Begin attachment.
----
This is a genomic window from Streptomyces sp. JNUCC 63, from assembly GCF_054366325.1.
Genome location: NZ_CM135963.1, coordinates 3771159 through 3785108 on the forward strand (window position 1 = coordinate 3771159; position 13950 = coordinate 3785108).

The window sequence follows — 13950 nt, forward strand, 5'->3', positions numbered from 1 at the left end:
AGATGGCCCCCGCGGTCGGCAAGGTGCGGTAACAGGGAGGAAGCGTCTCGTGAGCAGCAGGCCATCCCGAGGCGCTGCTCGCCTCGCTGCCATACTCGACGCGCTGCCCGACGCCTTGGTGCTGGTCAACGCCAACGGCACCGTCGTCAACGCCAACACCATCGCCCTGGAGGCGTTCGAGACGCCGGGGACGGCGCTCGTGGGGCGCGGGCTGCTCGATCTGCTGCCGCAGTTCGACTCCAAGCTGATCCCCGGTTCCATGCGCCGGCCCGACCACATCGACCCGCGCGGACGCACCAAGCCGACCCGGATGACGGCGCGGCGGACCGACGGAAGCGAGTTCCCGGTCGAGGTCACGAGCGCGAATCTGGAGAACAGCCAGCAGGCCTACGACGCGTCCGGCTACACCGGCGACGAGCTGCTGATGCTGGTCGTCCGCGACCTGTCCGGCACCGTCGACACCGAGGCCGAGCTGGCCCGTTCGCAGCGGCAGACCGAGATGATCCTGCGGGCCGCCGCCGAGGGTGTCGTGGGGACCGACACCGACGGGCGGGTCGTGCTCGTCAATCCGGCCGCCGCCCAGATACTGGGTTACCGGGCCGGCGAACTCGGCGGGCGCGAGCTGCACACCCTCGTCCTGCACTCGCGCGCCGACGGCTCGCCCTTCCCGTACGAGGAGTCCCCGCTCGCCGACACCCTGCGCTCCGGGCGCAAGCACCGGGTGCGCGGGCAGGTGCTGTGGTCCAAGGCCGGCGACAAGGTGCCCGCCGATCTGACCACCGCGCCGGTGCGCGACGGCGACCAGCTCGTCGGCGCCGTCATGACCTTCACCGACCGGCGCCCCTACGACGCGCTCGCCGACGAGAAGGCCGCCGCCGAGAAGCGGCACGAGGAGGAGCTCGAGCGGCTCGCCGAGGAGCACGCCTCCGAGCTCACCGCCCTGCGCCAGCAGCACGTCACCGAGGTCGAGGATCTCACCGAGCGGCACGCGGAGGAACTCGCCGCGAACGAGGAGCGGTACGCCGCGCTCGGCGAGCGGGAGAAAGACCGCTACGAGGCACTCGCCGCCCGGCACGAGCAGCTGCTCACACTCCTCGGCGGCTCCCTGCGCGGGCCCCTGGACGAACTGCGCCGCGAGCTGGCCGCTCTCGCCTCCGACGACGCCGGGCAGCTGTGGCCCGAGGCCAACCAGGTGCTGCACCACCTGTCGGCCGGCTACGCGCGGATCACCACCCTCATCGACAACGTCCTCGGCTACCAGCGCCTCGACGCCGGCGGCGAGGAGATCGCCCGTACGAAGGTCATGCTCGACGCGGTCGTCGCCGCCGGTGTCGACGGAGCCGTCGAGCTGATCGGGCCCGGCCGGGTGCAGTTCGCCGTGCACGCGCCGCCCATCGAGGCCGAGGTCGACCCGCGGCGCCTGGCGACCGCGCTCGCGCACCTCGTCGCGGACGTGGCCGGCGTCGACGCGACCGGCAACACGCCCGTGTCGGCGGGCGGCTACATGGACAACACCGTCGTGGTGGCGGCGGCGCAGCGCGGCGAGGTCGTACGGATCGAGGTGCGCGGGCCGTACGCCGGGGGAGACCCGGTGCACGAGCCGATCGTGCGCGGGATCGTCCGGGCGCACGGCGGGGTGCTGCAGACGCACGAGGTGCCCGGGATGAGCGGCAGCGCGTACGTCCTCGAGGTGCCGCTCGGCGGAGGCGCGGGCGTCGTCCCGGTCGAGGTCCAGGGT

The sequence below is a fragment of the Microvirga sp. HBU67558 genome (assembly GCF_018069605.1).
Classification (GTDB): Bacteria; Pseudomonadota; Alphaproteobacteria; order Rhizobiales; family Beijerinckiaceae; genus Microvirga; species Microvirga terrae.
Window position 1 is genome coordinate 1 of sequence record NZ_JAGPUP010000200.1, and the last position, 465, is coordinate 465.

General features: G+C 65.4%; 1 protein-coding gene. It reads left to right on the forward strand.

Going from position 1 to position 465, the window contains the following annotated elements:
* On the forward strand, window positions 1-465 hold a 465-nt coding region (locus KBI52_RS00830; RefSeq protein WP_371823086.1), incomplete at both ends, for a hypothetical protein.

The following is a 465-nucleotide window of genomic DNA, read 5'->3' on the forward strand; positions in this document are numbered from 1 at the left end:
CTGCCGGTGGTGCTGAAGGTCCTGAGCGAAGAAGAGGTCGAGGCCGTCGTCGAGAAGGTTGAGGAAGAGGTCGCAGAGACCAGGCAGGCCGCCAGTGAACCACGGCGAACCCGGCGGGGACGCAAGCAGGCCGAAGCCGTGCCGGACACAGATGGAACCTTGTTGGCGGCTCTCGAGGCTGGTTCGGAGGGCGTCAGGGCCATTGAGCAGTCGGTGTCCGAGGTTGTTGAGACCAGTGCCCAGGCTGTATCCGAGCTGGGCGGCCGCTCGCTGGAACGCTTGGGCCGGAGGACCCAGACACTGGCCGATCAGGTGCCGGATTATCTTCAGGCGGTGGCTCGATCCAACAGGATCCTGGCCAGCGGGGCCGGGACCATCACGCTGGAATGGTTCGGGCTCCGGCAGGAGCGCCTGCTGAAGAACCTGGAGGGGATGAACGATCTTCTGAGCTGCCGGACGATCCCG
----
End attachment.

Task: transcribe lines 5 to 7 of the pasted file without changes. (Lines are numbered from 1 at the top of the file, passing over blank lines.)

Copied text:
The sequence below is a fragment of the Microvirga sp. HBU67558 genome (assembly GCF_018069605.1).
Classification (GTDB): Bacteria; Pseudomonadota; Alphaproteobacteria; order Rhizobiales; family Beijerinckiaceae; genus Microvirga; species Microvirga terrae.
Window position 1 is genome coordinate 1 of sequence record NZ_JAGPUP010000200.1, and the last position, 465, is coordinate 465.